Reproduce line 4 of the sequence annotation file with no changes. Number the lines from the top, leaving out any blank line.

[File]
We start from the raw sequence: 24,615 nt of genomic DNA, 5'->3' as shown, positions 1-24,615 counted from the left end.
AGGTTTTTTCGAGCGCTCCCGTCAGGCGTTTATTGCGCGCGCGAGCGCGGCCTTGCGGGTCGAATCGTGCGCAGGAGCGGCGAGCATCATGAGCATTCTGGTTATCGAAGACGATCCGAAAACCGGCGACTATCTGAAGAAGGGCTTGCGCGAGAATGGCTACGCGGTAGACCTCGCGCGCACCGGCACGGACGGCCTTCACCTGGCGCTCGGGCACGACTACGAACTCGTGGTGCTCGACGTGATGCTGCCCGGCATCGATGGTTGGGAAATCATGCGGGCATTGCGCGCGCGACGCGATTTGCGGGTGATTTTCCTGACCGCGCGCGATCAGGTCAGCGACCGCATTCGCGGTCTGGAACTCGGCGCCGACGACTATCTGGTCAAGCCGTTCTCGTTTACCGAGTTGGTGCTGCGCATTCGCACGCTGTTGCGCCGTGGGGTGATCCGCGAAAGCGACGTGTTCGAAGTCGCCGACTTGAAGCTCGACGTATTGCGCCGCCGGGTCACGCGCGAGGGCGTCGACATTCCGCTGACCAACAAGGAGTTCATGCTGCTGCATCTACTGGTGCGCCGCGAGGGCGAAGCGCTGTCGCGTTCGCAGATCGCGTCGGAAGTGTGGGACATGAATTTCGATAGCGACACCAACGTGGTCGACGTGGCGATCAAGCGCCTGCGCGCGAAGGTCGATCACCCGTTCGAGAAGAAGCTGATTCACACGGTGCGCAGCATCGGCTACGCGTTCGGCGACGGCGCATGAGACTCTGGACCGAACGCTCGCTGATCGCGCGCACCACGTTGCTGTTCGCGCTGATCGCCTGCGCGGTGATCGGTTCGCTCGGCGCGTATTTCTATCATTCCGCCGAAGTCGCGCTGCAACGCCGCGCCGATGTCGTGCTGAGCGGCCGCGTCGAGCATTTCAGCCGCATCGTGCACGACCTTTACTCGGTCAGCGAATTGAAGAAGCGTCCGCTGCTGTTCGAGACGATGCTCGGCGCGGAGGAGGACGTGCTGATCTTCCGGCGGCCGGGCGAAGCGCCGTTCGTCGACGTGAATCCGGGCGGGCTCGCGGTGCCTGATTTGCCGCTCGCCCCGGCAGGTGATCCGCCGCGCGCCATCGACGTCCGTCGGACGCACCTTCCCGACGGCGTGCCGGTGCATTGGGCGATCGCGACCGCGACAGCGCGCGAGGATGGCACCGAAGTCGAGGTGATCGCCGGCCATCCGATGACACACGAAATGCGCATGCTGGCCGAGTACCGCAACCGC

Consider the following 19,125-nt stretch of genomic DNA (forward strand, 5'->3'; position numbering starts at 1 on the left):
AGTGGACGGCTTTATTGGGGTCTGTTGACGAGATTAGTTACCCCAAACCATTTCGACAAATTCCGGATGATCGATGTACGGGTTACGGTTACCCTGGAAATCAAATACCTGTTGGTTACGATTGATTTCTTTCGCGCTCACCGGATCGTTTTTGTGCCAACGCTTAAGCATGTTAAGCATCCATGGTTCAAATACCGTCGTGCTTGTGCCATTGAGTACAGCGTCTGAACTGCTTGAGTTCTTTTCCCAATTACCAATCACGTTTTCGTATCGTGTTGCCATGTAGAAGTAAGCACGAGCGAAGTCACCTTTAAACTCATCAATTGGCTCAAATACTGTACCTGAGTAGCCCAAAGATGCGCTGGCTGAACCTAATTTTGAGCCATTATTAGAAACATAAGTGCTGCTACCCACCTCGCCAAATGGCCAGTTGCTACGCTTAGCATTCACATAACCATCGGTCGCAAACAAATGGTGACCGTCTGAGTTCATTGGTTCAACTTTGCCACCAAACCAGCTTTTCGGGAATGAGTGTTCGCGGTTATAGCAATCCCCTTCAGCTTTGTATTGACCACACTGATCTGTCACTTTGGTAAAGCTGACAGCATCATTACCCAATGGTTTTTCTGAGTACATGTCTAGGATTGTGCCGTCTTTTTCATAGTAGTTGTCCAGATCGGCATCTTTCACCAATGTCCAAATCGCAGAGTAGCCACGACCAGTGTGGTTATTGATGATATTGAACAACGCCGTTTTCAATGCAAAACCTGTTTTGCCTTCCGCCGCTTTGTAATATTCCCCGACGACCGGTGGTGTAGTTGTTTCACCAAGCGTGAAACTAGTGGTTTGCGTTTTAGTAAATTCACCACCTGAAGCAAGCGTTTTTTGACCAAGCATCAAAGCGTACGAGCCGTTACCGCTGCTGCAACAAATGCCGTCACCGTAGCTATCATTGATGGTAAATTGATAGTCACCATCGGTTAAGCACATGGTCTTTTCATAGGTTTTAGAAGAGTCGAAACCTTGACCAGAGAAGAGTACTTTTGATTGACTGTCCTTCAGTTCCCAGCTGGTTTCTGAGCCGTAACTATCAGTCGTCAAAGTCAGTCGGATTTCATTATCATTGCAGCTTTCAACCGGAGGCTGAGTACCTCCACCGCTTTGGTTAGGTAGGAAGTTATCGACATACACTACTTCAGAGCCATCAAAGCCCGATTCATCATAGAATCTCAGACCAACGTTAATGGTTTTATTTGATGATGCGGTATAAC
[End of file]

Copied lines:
AGTGGACGGCTTTATTGGGGTCTGTTGACGAGATTAGTTACCCCAAACCATTTCGACAAATTCCGGATGATCGATGTACGGGTTACGGTTACCCTGGAAATCAAATACCTGTTGGTTACGATTGATTTCTTTCGCGCTCACCGGATCGTTTTTGTGCCAACGCTTAAGCATGTTAAGCATCCATGGTTCAAATACCGTCGTGCTTGTGCCATTGAGTACAGCGTCTGAACTGCTTGAGTTCTTTTCCCAATTACCAATCACGTTTTCGTATCGTGTTGCCATGTAGAAGTAAGCACGAGCGAAGTCACCTTTAAACTCATCAATTGGCTCAAATACTGTACCTGAGTAGCCCAAAGATGCGCTGGCTGAACCTAATTTTGAGCCATTATTAGAAACATAAGTGCTGCTACCCACCTCGCCAAATGGCCAGTTGCTACGCTTAGCATTCACATAACCATCGGTCGCAAACAAATGGTGACCGTCTGAGTTCATTGGTTCAACTTTGCCACCAAACCAGCTTTTCGGGAATGAGTGTTCGCGGTTATAGCAATCCCCTTCAGCTTTGTATTGACCACACTGATCTGTCACTTTGGTAAAGCTGACAGCATCATTACCCAATGGTTTTTCTGAGTACATGTCTAGGATTGTGCCGTCTTTTTCATAGTAGTTGTCCAGATCGGCATCTTTCACCAATGTCCAAATCGCAGAGTAGCCACGACCAGTGTGGTTATTGATGATATTGAACAACGCCGTTTTCAATGCAAAACCTGTTTTGCCTTCCGCCGCTTTGTAATATTCCCCGACGACCGGTGGTGTAGTTGTTTCACCAAGCGTGAAACTAGTGGTTTGCGTTTTAGTAAATTCACCACCTGAAGCAAGCGTTTTTTGACCAAGCATCAAAGCGTACGAGCCGTTACCGCTGCTGCAACAAATGCCGTCACCGTAGCTATCATTGATGGTAAATTGATAGTCACCATCGGTTAAGCACATGGTCTTTTCATAGGTTTTAGAAGAGTCGAAACCTTGACCAGAGAAGAGTACTTTTGATTGACTGTCCTTCAGTTCCCAGCTGGTTTCTGAGCCGTAACTATCAGTCGTCAAAGTCAGTCGGATTTCATTATCATTGCAGCTTTCAACCGGAGGCTGAGTACCTCCACCGCTTTGGTTAGGTAGGAAGTTATCGACATACACTACTTCAGAGCCATCAAAGCCCGATTCATCATAGAATCTCAGACCAACGTTAATGGTTTTATTTGATGATGCGGTATAAC